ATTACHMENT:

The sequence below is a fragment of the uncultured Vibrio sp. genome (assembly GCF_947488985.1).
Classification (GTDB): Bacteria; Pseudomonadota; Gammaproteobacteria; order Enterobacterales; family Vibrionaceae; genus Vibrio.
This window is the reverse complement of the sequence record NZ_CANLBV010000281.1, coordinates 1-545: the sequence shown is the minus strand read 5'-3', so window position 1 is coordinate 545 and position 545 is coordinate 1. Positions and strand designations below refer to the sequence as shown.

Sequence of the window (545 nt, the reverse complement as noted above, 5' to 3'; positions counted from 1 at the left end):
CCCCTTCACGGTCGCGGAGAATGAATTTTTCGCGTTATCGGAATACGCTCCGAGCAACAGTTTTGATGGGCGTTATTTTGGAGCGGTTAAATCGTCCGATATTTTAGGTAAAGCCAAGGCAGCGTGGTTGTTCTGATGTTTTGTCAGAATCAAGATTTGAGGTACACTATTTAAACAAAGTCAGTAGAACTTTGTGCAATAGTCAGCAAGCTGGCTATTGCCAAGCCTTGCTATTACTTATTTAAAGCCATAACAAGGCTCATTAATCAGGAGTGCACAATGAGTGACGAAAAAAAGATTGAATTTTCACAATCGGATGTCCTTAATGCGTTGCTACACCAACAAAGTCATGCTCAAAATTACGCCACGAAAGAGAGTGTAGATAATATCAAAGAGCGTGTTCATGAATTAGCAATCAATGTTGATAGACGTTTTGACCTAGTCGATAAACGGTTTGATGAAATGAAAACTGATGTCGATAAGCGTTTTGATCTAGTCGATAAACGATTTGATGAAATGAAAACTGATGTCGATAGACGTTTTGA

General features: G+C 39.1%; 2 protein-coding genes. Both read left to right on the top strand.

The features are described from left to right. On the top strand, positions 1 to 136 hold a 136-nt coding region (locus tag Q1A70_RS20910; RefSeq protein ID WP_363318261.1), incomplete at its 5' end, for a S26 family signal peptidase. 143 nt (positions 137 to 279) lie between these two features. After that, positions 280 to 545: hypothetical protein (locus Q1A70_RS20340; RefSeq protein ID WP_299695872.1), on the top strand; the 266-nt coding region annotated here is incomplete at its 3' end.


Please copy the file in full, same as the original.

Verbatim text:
The sequence below is a fragment of the uncultured Vibrio sp. genome (assembly GCF_947488985.1).
Classification (GTDB): Bacteria; Pseudomonadota; Gammaproteobacteria; order Enterobacterales; family Vibrionaceae; genus Vibrio.
This window is the reverse complement of the sequence record NZ_CANLBV010000281.1, coordinates 1-545: the sequence shown is the minus strand read 5'-3', so window position 1 is coordinate 545 and position 545 is coordinate 1. Positions and strand designations below refer to the sequence as shown.

Sequence of the window (545 nt, the reverse complement as noted above, 5' to 3'; positions counted from 1 at the left end):
CCCCTTCACGGTCGCGGAGAATGAATTTTTCGCGTTATCGGAATACGCTCCGAGCAACAGTTTTGATGGGCGTTATTTTGGAGCGGTTAAATCGTCCGATATTTTAGGTAAAGCCAAGGCAGCGTGGTTGTTCTGATGTTTTGTCAGAATCAAGATTTGAGGTACACTATTTAAACAAAGTCAGTAGAACTTTGTGCAATAGTCAGCAAGCTGGCTATTGCCAAGCCTTGCTATTACTTATTTAAAGCCATAACAAGGCTCATTAATCAGGAGTGCACAATGAGTGACGAAAAAAAGATTGAATTTTCACAATCGGATGTCCTTAATGCGTTGCTACACCAACAAAGTCATGCTCAAAATTACGCCACGAAAGAGAGTGTAGATAATATCAAAGAGCGTGTTCATGAATTAGCAATCAATGTTGATAGACGTTTTGACCTAGTCGATAAACGGTTTGATGAAATGAAAACTGATGTCGATAAGCGTTTTGATCTAGTCGATAAACGATTTGATGAAATGAAAACTGATGTCGATAGACGTTTTGA

General features: G+C 39.1%; 2 protein-coding genes. Both read left to right on the top strand.

The features are described from left to right. On the top strand, positions 1 to 136 hold a 136-nt coding region (locus tag Q1A70_RS20910; RefSeq protein ID WP_363318261.1), incomplete at its 5' end, for a S26 family signal peptidase. 143 nt (positions 137 to 279) lie between these two features. After that, positions 280 to 545: hypothetical protein (locus Q1A70_RS20340; RefSeq protein ID WP_299695872.1), on the top strand; the 266-nt coding region annotated here is incomplete at its 3' end.